Speech Act• Locutionary act, is the basic act of utterance, orproducing a meaningful linguistic expressions.• Illocutionary act is formed via communicativeforce of an utterance. We form an utterance withsome kind of function in mind (illocutionaryforce).• Perlocutionary act reveals the effect the speakerwants to exercise over the hearer(perlocutionary effect).
Direct and indirect speech act• Direct speech act – the illocution is most directlyindicated by by a literal reading of the grammatical formand vocablary of the sentence uttered (primary)• Indirect speech act – any further illocution the utterancemay have (secondary)• The conventionally expected function is known as directspeech act and the extra actual function is termed theindirect speech act.• The direct illocution of ‘Can you pass the salt?’ is anenquiry about the hearer’s ability to pass the salt. Theindirect illocution is a request that the hearer pass thesalt.
Examples:Utterance Direct act Indirect actCould you closethe window?question requestI would like you toclose the window.statement requestI must have askedyou a hundredtimes to keep thatwindow closed!statement complaint /request
Below are some examples of indirect speech acts. Foreach one try to identify both the direct and indirect act.• [travel agent to customer]• Why not think about Spain for this summer?direct=question, indirect=request• [customer to barman]• I’ll have the usual.direct=statement, indirect= request• [mother to child coming in from school]• I bet you’re hungry.direct=statement, indirect= statement
Presuppositions and entailments• Two aspects of what is communicated butnot said.• A presupposition is something the speakerassumes to be the case prior to make anutterance.• Ex. If someone tells you:‘Your brother is waiting outside for you’.• There is an obvious supposition that youhave a brother.
• Entailment is not a pragmatic concept.• It is defined as what logically follows from what isasserted in the utterance.• Speakers have presuppositions while sentences haveentailments.• Ex. Susan’s sister bought two houses.• This sentence presupposes that susan exists and thatshe has a sister. This sentence has the entailments thatsusan’s sister bought something; a house and othersimilar logical consequences, now she has two houses.• The entailments are communicated without being saidand are not dependent on the speaker’s intention.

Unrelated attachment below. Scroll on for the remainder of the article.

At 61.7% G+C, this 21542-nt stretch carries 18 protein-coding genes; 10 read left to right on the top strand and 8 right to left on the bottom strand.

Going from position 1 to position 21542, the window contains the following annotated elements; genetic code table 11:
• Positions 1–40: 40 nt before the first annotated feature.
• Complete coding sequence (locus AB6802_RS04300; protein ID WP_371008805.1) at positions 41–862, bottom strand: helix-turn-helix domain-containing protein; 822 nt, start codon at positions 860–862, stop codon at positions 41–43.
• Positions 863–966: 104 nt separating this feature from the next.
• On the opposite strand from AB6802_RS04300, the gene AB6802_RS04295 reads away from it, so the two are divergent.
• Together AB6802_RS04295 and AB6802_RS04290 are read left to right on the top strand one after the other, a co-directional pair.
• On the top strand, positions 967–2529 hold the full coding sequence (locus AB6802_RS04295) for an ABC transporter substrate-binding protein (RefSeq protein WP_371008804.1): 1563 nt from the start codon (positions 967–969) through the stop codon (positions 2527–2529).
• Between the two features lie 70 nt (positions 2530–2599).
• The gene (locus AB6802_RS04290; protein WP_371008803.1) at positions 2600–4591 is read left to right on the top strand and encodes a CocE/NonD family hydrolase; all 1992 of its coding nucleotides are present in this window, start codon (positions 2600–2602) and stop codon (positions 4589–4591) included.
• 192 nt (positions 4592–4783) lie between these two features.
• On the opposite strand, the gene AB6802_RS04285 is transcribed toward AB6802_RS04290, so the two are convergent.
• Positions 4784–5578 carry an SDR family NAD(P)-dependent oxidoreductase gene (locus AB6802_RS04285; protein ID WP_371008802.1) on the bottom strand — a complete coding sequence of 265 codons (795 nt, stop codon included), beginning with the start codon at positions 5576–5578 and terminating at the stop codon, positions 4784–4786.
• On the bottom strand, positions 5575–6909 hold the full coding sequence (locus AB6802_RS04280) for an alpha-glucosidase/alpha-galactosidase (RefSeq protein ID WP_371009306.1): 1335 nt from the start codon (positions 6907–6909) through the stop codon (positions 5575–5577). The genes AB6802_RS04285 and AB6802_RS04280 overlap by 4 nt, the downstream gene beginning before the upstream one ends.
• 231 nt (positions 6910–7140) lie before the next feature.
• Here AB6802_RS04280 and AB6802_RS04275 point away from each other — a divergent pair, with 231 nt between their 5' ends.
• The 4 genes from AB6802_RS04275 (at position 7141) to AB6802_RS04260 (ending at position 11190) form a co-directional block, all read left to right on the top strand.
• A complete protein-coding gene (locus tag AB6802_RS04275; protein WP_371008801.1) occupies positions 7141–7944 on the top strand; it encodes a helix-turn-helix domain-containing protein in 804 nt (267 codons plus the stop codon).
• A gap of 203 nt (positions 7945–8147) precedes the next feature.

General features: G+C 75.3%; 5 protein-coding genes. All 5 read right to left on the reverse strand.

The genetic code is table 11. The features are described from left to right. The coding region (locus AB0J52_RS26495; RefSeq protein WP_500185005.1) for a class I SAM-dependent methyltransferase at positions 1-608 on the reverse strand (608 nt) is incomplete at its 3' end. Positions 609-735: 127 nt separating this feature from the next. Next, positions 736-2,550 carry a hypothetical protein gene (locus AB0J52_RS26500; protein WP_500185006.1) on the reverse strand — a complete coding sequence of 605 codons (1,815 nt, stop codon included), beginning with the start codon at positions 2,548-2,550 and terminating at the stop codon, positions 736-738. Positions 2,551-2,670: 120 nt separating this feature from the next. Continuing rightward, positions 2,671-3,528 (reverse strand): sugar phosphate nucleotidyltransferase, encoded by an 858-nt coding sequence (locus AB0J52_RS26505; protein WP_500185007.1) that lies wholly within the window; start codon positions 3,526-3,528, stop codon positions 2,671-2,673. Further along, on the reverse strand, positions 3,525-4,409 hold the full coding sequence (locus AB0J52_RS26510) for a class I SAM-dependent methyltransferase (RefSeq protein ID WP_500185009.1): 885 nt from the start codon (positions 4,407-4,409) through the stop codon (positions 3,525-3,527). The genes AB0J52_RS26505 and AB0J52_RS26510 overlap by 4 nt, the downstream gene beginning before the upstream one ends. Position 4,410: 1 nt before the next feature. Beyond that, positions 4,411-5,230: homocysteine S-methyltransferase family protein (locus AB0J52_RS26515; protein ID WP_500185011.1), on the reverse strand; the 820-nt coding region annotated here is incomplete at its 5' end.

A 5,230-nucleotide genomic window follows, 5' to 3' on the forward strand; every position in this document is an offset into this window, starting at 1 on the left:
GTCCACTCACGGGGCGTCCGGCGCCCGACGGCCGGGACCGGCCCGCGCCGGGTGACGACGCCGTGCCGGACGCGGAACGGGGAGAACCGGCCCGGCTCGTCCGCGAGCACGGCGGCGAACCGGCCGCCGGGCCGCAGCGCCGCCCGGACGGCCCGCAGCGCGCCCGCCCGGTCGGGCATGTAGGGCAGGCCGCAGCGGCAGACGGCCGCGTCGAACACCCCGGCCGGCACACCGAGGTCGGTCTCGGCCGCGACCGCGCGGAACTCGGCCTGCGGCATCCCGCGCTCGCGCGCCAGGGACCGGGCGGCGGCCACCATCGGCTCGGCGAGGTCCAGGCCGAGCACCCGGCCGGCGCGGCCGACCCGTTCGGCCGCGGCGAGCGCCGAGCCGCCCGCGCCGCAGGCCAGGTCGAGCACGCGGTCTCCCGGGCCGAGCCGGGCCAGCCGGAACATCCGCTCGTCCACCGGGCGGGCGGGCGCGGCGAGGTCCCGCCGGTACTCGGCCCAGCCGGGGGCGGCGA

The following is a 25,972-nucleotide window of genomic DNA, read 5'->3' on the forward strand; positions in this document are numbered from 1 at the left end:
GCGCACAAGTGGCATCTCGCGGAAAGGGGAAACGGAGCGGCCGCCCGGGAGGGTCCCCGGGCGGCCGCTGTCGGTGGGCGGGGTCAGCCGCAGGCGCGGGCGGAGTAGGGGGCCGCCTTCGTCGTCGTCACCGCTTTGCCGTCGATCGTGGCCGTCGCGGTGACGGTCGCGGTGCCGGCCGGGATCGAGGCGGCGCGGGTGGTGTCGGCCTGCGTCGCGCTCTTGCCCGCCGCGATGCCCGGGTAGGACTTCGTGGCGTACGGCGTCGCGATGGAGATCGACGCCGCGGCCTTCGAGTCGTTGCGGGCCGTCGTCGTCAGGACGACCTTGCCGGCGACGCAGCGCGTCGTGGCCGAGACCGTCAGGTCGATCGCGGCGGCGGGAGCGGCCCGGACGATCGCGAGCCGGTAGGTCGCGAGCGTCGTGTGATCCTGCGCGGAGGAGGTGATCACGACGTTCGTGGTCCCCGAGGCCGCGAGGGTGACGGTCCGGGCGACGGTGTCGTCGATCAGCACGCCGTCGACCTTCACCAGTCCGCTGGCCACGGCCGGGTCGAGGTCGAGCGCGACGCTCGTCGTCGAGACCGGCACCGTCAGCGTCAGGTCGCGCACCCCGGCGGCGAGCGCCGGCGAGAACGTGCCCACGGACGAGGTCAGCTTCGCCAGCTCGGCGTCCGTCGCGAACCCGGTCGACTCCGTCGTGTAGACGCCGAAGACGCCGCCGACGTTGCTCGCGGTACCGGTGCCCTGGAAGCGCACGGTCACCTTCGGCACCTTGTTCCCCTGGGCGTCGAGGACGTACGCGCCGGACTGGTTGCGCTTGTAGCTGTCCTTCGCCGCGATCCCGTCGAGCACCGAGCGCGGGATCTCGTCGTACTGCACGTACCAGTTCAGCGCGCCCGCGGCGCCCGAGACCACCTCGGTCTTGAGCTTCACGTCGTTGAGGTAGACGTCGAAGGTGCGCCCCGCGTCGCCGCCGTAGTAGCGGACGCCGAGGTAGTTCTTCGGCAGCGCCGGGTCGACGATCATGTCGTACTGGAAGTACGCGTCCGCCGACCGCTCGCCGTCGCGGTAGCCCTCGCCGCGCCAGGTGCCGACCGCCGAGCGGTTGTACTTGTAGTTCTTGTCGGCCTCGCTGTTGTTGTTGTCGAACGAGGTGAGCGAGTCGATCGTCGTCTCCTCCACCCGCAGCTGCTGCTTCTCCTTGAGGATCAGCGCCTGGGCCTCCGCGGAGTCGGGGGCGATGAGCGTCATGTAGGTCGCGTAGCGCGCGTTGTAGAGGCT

Grice’s Theory of Implicature• What is said… and what is meant• Not always the same• In fact, what is said is rarely all that ismeant• Consider the following dialogue.• Alan: Are you going to Pauls party?Barb: I have to work.
• If this was a typical exchange, Barb meantthat she is not going to Pauls party.• But the sentence she uttered does notmean that she is not going to Pauls party.• Hence Barb did not say that she is notgoing, she implied it.
• Grice introduced the technical terms implicateand implicature for the case in which what thespeaker meant, implied, or suggested is distinctfrom what the speaker said.• Thus Barb “implicated” that she is not going; thatshe is not going was her “implicature.”• Implicating is what Searle (1975) called anindirect speech act.• Barb performed one speech act (meaning thatshe is not going) by performing another(meaning that she has to work)
Cooperative principle and its maxims• A principle proposed by the philosopher PaulGrice whereby those involved in communicationassume that both parties will normally seek tocooperate with each other to establish agreedmeaning.• It is composed of four conversational maxims:quality, quantity, relation and manner.• The CP together with the 4 maxims are used asbases for explaining implicature.
Grice’s Insights• Communication is a co-operative activity: when twopeople communicate, it’s in their interests to make thecommunication go as smoothly as possible in order toachieve their aims.• Speakers behave in certain predictable ways.• When we, as hearers, try to work out what someonemeans, we do it by assuming they’re being co-operative.• Conversation works only with the co-operation of itsparticipants.• Co-operation is built around a series of ‘Griceanmaxims’: quality, quantity, relation and manner.
Slide 14Maxim of QualityWhen engaged in conversation, the Maximof Quality requires that you1. Do not say what you believe to be false.2. Do not say that for which you lackadequate evidence.H.P. Grice (1975)H.P. Grice
ExampleSlide 15Jim, do you knowwhere the Big BenClock Tower is ?It’s inLondon.One finds this normal.Why?Because theMaxim is observedJim does not contribute what he believesto be false and to be unsubstantiated.–e.g. “It’s in Hong Kong.”
Slide 16Maxim of QuantityWhen engaged in conversation, the Maximof Quantity requires you to1.Make your contribution as informative as isrequired (for the purpose of the exchanges).2.Do not make your contribution moreinformative than is required.H.P. Grice (1975)H.P. Grice